- The Washington Times - Tuesday, November 26, 2019

ASHBURN — Dwayne Haskins made the correct read, but the throw that followed was far from accurate. The Redskins quarterback had a wide-open Terry McLaurin, streaking across the middle to the end zone, and sailed a pass too far for the wide receiver to grab.

Not only did Washington blow a chance to score a touchdown — something the offense didn’t do in Sunday’s 19-16 win against the Detroit Lions — but the moment raised larger questions about the rookie quarterback.

Specifically, does Haskins have an accuracy problem?

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Haskins‘ miss wasn’t the only off-target throw from the 22-year-old on Sunday. He missed McLaurin again in the fourth quarter, overthrowing it in the corner of the end zone. Against Detroit, the quarterback completed just 44.8% of his throws, his worst completion percentage thus far.

In five games, three of which have been starts, Haskins has completed 59 of his 108 attempts (54.6%). After a strong start in Buffalo, where he completed 68% of his throws, Haskins‘ completion percentage has fallen in the two games since.

And of the 51 quarterbacks to start at least one game this season, Haskins has the sixth-lowest completion percentage. He even ranks fourth out of the five rookie quarterbacks to have started from his draft class, ahead of only Cincinnati’s Ryan Finley.

Redskins interim coach Bill Callahan said Haskins‘ troubles are just a matter of him needing more experience.

“I don’t think he was way off,” Callahan said. “I wouldn’t say he was spraying the ball all over a lot. I think he was just missing. There were times where — I mean, you’re talking about maybe a foot here, maybe a little bit more air or trajectory better could have possibly been the difference between the incomplete and the huge, huge explosive play.”

Asked about missing his receivers Sunday, Haskins attributed it to a “banged up” wrist. On Monday, Callahan confirmed Haskins had a “slight” wrist injury, and the team was waiting to find out the severity of the bruise.

Callahan, though, said Haskins performed well under pressure against the Lions. The rookie quarterback helped the Redskins come from behind in the fourth, leading two drives that resulted in six points for the win. Looking at the film, Callahan said he saw a “little bit of everything” when examining the cause for Haskins‘ mistakes.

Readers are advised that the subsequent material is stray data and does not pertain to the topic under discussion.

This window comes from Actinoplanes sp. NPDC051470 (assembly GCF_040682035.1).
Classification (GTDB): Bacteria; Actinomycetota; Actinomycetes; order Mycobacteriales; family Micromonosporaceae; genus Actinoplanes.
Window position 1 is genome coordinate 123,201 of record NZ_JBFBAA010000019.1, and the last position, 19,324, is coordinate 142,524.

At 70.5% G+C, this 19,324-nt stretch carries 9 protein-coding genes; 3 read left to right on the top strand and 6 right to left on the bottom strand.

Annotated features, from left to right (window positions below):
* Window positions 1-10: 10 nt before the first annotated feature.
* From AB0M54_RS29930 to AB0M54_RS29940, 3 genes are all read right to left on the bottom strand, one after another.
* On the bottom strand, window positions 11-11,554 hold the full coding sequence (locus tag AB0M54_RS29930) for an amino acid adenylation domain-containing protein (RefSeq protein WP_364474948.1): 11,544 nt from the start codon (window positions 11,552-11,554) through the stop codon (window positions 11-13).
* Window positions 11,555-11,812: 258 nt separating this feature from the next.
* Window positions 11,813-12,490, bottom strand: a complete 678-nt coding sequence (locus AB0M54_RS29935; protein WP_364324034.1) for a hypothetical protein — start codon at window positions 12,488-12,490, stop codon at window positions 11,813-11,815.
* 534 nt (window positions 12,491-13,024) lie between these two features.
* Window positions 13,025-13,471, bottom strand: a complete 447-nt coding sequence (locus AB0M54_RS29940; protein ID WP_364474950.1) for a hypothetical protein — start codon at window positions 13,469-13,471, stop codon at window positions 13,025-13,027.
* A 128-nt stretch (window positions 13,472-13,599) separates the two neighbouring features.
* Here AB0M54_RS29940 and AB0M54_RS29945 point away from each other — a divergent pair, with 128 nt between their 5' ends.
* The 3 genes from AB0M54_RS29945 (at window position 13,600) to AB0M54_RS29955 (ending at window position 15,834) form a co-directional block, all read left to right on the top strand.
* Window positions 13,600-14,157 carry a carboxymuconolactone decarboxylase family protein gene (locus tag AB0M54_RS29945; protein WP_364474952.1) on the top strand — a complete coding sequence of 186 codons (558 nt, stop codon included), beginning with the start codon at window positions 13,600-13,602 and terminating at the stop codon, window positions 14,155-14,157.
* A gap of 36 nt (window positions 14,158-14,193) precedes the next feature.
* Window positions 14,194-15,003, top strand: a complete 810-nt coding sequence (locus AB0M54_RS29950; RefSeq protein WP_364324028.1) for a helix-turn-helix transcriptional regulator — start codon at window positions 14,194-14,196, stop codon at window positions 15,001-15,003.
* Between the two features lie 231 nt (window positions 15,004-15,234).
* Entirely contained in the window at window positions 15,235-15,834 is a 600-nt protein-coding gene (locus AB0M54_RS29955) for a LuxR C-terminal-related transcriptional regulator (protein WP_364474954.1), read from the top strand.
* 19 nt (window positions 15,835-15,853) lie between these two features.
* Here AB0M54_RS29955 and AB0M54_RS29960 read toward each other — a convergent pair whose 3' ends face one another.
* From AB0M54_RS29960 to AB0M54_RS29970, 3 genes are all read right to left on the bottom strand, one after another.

Sometimes the quarterback released the ball too quickly, he said. Other times, Haskins occasionally put too much power into the throw, he added.

Earlier this month, quarterbacks coach Tim Rattay told The Washington Times that when Haskins makes a mistake, it usually is because of a flaw with either his feet or his eyes. His lone interception against the Lions, for instance, was an example of that. For the entire time, Haskins stared down Kelvin Harmon as the play developed, and Lions cornerback Amani Oruwariye jumped the route to pick it off.

McLaurin, meanwhile, suggested Haskins‘ “nerves and just excitement” may have also attributed to Haskins‘ overthrows.

“Those things happen,” McLaurin said. “We’re going to work this week and try to get some of that timing down even better. Some of that may be … seeing me open like, ‘I’ve got to get it to him, I’ve got to get it to him.’ But I’m going to constantly try to be as open as I can for him and make the throws as easy as possible.”

At Ohio State, accuracy wasn’t a concern for Haskins. The quarterback completed 70% of his throws, playing in an up-tempo offense.

But the Redskins’ version of the West Coast offense greatly differs from college schemes. Haskins, too, has seen exotic looks and various types of defenses already throughout his rookie season. Against the New York Jets, for example, he saw a team that played primarily in zone while sending all sorts of pressure. The Lions, by comparison, rely on press-man coverage under coach Matt Patricia.

The Redskins, however, insist Haskins‘ flaws are fixable. After all, Haskins doesn’t even have a full season completed and Washington knew the quarterback would have to grow.

They aren’t discouraged.

“There are clearly enough examples on film today as we watched as a staff and as a position, watching his feet,” Callahan said. “When they’re right and his eyes are right and his timing is right, he gets through the progression, his delivery was accurate and he’s making plays. So there are a lot of positives that came out of this game about his performance and there are a lot of things he’s got to learn to get better at as well.”

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